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Mikey Garcia to return July 30 in Brooklyn after layoff of nearly 2 1/2 years

ASSOCIATED PRESS FILE After a lengthy legal battle with Top Rank, Oxnard's Mikey Garcia is free to sign with another promotional company and hopes to get back into the ring in the near future.

Mike Garcia of Oxnard will come out of a 2 1/2-year layoff on July 30/Associated Press file photo

 

Mikey Garcia has not fought in nearly 2 1/2 years, no thanks to contractual issues with his former promoter – Top Rank Inc. Don’t look now, but Garcia is back and the ultra-talented former world champion will make his long-awaited return to the ring when he takes on Elio Rojas on July 30 at Barclays Center in Brooklyn (Showtime).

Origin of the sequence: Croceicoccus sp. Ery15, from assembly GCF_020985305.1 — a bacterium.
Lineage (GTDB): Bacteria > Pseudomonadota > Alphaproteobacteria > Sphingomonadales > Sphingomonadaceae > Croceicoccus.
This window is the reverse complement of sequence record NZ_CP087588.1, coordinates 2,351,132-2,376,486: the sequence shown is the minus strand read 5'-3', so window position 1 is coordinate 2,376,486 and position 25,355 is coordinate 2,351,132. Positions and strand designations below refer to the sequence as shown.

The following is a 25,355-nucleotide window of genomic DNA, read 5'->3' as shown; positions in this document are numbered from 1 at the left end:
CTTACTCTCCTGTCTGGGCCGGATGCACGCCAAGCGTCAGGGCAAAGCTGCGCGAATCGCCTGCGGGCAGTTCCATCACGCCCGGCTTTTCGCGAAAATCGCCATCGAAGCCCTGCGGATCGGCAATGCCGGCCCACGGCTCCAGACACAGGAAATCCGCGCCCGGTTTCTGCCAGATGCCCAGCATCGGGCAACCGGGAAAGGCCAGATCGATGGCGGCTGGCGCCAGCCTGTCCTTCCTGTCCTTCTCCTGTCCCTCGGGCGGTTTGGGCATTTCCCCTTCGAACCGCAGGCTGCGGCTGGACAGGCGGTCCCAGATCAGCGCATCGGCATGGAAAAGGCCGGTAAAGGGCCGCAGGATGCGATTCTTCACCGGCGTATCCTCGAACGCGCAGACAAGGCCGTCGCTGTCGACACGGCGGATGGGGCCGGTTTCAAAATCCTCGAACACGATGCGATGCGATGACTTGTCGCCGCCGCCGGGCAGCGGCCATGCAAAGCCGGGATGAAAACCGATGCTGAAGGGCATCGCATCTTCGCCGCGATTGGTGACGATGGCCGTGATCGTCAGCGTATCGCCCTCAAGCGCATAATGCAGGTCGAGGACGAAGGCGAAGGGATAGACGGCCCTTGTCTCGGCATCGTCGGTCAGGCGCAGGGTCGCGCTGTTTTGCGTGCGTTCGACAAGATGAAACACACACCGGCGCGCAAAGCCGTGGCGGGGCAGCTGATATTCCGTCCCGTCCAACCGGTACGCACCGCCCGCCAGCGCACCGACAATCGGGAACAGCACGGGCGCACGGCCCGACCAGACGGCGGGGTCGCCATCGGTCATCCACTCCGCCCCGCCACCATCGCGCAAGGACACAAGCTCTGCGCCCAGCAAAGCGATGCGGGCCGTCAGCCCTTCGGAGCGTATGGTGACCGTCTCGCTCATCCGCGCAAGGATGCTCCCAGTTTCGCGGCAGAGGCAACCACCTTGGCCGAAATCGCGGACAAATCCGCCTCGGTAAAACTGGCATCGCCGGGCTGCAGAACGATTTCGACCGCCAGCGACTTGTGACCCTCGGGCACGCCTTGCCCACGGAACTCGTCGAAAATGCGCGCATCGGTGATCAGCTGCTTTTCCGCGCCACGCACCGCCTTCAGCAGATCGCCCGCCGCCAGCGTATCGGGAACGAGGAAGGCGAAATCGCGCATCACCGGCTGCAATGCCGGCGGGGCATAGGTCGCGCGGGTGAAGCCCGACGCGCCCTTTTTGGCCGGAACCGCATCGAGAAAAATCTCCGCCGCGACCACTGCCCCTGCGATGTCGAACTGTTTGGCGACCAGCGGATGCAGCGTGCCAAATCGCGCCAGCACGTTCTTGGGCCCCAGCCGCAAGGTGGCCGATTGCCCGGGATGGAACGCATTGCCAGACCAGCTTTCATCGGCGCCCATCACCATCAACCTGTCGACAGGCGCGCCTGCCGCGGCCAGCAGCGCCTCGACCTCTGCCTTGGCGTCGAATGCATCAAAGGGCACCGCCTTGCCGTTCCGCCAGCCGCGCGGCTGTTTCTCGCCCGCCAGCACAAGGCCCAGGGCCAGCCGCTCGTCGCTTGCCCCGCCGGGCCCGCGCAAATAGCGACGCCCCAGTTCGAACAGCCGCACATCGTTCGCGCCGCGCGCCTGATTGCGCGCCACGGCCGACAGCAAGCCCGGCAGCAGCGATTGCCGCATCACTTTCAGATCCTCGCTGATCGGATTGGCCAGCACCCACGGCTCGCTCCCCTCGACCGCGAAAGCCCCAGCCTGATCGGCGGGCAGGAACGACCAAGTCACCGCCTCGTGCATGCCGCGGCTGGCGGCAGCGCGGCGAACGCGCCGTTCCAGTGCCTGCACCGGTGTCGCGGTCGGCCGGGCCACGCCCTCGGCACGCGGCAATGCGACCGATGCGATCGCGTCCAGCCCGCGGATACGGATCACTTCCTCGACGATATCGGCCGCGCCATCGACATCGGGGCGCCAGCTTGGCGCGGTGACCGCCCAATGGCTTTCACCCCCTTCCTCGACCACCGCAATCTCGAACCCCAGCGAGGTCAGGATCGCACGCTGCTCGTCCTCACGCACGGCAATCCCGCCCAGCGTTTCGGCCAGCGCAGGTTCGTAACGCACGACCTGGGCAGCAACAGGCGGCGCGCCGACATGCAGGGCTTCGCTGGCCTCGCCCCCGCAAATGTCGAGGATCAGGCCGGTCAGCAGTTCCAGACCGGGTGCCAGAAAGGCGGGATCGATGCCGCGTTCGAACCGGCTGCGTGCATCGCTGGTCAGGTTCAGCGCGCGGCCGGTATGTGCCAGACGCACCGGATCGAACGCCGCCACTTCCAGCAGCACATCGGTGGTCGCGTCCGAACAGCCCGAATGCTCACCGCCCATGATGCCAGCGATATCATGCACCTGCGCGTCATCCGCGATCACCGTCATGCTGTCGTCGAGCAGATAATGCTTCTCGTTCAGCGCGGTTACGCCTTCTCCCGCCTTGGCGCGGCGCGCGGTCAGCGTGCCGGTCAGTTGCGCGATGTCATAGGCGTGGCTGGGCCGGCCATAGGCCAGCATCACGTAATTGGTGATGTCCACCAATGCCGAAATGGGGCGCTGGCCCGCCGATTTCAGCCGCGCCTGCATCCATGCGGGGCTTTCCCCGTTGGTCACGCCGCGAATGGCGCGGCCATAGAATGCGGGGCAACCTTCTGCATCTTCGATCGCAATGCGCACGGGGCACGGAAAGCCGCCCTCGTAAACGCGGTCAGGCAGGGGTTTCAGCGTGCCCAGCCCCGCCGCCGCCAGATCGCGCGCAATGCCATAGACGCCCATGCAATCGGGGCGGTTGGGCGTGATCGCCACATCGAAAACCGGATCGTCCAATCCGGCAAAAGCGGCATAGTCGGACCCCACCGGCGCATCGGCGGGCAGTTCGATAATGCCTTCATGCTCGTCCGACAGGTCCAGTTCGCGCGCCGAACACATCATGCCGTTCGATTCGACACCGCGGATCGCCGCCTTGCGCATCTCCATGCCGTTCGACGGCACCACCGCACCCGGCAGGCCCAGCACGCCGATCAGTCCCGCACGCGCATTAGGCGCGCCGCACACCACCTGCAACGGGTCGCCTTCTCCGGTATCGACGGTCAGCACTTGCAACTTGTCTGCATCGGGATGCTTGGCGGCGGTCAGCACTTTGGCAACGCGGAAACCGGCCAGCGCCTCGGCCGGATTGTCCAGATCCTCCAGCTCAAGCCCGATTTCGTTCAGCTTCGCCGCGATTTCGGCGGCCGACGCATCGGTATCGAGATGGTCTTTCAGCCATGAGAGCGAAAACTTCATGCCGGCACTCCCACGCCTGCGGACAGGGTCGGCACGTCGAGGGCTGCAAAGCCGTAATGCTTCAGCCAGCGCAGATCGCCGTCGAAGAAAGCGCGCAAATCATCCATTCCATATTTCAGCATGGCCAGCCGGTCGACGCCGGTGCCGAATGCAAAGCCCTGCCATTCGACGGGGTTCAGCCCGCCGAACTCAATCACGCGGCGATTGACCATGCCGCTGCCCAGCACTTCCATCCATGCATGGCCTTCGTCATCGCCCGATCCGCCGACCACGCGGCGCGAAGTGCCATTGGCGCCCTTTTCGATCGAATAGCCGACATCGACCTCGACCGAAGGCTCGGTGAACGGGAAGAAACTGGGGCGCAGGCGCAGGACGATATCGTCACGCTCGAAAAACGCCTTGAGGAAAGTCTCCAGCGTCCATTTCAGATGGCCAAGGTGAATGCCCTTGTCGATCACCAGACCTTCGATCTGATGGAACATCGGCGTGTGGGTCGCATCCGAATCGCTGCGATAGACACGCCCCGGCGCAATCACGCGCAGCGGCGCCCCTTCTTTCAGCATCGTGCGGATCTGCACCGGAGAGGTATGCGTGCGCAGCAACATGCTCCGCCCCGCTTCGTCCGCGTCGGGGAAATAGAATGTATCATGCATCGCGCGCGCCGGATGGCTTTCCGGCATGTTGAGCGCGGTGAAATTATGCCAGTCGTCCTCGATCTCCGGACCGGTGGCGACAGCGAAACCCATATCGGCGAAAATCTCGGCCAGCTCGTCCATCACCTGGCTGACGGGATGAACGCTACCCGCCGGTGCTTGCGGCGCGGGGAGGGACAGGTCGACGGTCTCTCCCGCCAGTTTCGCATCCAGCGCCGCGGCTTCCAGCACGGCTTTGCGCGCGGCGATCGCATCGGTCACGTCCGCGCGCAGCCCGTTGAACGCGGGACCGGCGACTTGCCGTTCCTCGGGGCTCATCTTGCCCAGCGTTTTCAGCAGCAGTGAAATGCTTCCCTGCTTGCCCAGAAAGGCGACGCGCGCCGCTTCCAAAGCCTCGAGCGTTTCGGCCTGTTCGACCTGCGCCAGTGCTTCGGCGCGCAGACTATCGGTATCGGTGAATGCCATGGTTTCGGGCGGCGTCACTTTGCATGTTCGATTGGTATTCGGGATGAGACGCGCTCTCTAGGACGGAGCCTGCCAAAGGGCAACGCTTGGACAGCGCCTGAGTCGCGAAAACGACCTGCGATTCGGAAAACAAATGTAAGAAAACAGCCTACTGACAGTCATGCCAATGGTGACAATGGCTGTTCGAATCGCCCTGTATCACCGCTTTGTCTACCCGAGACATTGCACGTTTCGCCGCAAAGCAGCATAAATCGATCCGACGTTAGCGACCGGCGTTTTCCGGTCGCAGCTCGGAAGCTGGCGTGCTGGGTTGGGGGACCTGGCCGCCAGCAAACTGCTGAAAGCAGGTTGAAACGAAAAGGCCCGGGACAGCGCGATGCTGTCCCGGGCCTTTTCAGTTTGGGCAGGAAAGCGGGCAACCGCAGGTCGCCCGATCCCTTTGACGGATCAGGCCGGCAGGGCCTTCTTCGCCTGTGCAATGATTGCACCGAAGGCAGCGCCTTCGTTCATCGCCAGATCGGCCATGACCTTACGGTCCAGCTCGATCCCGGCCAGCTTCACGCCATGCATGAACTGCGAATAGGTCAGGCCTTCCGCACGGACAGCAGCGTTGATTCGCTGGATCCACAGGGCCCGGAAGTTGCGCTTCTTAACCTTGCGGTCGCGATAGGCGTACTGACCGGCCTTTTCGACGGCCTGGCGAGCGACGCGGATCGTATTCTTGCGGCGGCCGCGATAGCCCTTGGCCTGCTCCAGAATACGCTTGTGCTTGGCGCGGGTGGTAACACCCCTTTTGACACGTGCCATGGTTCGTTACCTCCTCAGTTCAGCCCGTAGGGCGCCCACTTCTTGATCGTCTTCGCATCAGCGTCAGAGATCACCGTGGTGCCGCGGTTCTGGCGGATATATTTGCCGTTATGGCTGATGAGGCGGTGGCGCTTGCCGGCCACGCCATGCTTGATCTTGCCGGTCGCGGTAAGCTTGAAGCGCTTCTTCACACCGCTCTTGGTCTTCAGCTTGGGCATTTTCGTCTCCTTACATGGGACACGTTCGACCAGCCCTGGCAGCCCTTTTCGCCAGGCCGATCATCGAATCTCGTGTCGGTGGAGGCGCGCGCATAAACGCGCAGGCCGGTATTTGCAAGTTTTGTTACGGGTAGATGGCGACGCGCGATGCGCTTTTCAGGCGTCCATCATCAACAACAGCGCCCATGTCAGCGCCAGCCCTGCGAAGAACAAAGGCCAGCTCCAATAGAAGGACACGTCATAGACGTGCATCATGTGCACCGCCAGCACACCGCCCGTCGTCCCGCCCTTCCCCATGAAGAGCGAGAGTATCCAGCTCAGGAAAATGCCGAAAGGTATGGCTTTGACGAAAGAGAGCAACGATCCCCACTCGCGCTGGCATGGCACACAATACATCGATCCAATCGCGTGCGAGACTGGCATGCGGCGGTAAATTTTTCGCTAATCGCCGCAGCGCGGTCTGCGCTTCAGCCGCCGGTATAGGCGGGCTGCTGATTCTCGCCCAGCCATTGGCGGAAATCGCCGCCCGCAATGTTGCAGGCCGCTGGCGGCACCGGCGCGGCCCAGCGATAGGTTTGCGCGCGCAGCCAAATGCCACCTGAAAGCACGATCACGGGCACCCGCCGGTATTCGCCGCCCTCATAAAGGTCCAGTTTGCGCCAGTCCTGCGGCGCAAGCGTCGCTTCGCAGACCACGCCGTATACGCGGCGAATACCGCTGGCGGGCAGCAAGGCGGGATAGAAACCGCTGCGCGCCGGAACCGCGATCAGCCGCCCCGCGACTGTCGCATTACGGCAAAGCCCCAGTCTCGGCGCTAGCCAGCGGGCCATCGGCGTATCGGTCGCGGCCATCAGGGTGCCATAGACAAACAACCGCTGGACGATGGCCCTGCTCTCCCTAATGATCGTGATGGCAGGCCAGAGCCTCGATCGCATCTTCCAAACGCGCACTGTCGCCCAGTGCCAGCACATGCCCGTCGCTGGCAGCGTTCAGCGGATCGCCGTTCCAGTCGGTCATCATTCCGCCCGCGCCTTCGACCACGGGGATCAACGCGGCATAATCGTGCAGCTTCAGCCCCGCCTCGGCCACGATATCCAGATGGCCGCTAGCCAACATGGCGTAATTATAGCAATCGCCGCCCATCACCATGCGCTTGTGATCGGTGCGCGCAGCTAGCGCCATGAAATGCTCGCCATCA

Garcia was one of the top pound-for-pound fighters in the world before his long layoff, having won world titles in the featherweight and super featherweight divisions while going 34-0 with 28 knockouts. Suffice to say, he can’t wait to get back in there.

“I just have to get one fight in,” said Garcia, 28, of Oxnard. “This first fight with Elio will be somewhere between 135 (lightweight) and 140 pounds (junior welterweight), but I want to fight at 135 and win a title there. I want to win a title there and keep going after champion after champion. Now that all that (uncertainty) is behind me, I look forward to the next stage of my career. This next stage of my career will be what people remember me for.”

Garcia last fought on Jan. 25, 2014 when he defended his super featherweight title with a unanimous decision over Juan Carlos Burgos at Madison Square Garden in New York City.

Garcia and Rojas (24-2, 14 KOs) – a former featherweight champion from the Dominican Republic – will fight underneath the featherweight title fight between champion Leo Santa Cruz of Lincoln Heights and Carl Frampton of Northern Ireland.